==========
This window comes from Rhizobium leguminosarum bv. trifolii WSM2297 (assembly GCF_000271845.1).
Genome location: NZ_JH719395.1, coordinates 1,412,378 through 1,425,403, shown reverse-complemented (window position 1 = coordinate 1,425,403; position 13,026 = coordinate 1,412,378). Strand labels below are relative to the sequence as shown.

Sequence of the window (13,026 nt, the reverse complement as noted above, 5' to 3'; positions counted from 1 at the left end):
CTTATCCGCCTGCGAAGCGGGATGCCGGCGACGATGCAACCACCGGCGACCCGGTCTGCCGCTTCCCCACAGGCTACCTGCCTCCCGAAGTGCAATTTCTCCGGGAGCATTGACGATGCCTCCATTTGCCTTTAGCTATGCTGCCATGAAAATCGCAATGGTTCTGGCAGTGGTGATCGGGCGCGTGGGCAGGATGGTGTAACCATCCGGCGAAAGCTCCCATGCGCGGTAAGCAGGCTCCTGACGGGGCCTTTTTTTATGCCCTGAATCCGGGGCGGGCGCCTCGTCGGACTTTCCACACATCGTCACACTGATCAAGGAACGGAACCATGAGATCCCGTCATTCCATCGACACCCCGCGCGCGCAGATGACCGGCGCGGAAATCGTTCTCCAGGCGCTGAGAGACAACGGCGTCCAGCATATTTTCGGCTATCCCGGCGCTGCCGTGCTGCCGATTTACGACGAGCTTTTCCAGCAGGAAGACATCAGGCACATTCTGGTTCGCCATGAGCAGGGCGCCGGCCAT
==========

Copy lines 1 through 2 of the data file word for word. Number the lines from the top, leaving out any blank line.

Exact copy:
This window comes from Rhizobium leguminosarum bv. trifolii WSM2297 (assembly GCF_000271845.1).
Genome location: NZ_JH719395.1, coordinates 1,412,378 through 1,425,403, shown reverse-complemented (window position 1 = coordinate 1,425,403; position 13,026 = coordinate 1,412,378). Strand labels below are relative to the sequence as shown.